Major failings by the Probation Service that led to the murder of a Yorkshire pensioner are being documented in a new podcast. Chris Burn reports.
Any reporter who regularly covers court cases will know it tends to be murder trials that are the most affecting and live longest in the memory, particularly as you witness the family of the victim having to cope with days, weeks and sometimes months of graphic and distressing evidence about the killing of their loved one.
One such case for me during my time working for The Star in Sheffield was that involving the death of John Gogarty, a property developer in his 60s. He was originally from Ireland but had settled in Yorkshire and was living in Wombwell, Barnsley, in 2015 at the time of his murder in his own home.
Mr Gogarty answered the door in his slippers as he settled down to a night in front of the television.
He was robbed of his bank card before being stabbed 69 times. Some of the blows were of such ferocity they cut through his ribs. His killers ransacked his house and even stole champagne from his kitchen. His body was found several days later by his son.
His two attackers – boyfriend and girlfriend Ian Birley and Helen Nichols – were quickly identified by police, along with their motive of stealing money to pay back a drug debt. The champagne they had stolen was found opened and drunk in their flat.
But at the very beginning of the trial, an extraordinary fact emerged.
Birley had been convicted of murder before and had only been released on licence under the supervision of the Probation Service 19 months before he killed Mr Gogarty.
The judge in the case decided the jury should not be told of the previous killing in 1995 of another pensioner named Maurice Hoyle, as it would potentially mean Birley could not receive a fair trial.
A side-effect of this meant that although both Birley and Nichols were convicted of murder, there was no detail in the trial about the circumstances of Birley’s release from prison and whether the authorities should have been watching him more carefully.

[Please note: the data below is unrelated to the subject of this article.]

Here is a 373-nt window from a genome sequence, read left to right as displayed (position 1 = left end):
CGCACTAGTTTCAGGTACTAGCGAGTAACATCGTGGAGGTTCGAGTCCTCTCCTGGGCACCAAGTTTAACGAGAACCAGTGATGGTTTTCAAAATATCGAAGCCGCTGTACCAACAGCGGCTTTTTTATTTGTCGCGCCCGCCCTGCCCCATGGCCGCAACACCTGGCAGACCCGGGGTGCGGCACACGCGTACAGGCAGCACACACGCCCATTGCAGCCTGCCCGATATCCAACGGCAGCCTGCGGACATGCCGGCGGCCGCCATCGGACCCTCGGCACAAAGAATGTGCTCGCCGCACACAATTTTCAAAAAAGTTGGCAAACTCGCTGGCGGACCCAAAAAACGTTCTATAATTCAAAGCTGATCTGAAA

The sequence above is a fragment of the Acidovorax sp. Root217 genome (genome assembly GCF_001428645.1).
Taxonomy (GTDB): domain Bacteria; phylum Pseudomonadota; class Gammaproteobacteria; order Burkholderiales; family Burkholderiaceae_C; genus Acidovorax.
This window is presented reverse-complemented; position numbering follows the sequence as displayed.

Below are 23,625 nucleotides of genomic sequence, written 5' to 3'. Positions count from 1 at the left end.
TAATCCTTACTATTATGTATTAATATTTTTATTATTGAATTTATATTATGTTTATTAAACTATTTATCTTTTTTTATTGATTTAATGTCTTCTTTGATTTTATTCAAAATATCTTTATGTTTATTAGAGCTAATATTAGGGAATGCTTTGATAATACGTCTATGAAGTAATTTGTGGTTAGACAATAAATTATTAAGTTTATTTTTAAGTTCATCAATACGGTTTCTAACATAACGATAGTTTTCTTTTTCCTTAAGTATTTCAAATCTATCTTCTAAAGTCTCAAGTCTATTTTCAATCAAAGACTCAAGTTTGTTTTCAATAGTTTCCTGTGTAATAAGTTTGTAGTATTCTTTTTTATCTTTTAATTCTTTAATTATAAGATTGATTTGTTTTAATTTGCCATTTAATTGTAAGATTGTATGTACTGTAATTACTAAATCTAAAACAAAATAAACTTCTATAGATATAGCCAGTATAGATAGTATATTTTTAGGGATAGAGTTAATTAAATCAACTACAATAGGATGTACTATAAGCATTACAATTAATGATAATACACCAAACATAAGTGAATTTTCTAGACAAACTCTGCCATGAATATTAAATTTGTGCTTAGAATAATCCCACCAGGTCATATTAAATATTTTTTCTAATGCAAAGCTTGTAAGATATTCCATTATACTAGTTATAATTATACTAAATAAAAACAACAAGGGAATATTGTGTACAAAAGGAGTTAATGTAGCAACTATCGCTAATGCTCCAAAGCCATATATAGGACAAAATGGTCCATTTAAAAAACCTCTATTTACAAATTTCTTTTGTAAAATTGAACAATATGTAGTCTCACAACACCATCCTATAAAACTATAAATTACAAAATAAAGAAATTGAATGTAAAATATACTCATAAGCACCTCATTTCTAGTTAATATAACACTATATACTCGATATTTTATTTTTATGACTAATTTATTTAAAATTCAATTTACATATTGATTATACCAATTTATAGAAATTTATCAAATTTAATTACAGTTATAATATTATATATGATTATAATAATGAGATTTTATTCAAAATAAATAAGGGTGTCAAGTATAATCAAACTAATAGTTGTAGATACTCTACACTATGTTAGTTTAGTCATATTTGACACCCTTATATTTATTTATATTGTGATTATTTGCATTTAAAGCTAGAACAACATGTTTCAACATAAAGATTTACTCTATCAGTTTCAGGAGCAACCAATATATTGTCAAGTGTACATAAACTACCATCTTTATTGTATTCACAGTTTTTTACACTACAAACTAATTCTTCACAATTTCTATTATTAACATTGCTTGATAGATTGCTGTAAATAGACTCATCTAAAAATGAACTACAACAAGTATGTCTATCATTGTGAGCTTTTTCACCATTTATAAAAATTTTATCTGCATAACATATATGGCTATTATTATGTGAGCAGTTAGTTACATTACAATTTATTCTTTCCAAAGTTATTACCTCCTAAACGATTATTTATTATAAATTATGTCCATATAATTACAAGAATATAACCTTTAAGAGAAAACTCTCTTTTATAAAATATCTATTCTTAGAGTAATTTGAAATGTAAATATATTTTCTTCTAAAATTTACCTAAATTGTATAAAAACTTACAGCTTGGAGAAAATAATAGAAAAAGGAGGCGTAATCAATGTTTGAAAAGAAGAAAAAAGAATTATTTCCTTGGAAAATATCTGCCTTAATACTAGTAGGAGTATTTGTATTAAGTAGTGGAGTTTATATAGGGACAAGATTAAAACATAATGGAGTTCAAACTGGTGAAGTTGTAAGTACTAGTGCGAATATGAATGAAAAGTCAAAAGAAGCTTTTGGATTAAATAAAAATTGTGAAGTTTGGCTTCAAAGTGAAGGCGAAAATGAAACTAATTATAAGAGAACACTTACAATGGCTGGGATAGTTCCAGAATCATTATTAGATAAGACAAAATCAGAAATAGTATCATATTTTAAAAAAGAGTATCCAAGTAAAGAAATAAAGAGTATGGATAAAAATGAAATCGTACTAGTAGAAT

Mr Gogarty’s family, led by his daughter Nicola, began a long campaign for an inquest to be held into his death – a rare occurrence when a Crown Court trial has already occurred. The coroner in the case said it was only the second time in his 27-year career it had happened.
That inquest finally took place earlier this year and revealed that Birley had repeatedly breached the terms of his licence by drinking and taking drugs but was never recalled to prison.
He was also not regularly drug tested and frequently missed his weekly appointments with probation officers. The coroner ruled there had been “missed opportunities” by the Probation Service that could have prevented Mr Gogarty’s death.
Now the family’s long fight for justice – and for others to avoid having to go through a similar tragedy – is the subject of a new 30-minute podcast produced by the legal firm Slater and Gordon, which represented the family at the inquest.
Mother-of-three Nicola explains her motivation to expose the truth in the podcast, which I have also contributed to.
“I got a phone call from the family- liaison officer in the middle of the night to say they had charged Birley and his girlfriend, Helen Nichols, with my father’s murder,” Nicola says.
“Obviously I was glad they had caught whoever did it but then she said to me, ‘I have something else to tell you’, she says. ‘The man that murdered your father was not long out of prison and had murdered another man in 1995.’
“I didn’t understand how he was out walking the streets if he had done something so similar to someone else, another pensioner. I needed answers – I just knew in my gut that things weren’t right.”
Freed to Kill Again is the first instalment of The Case Files podcast, out now.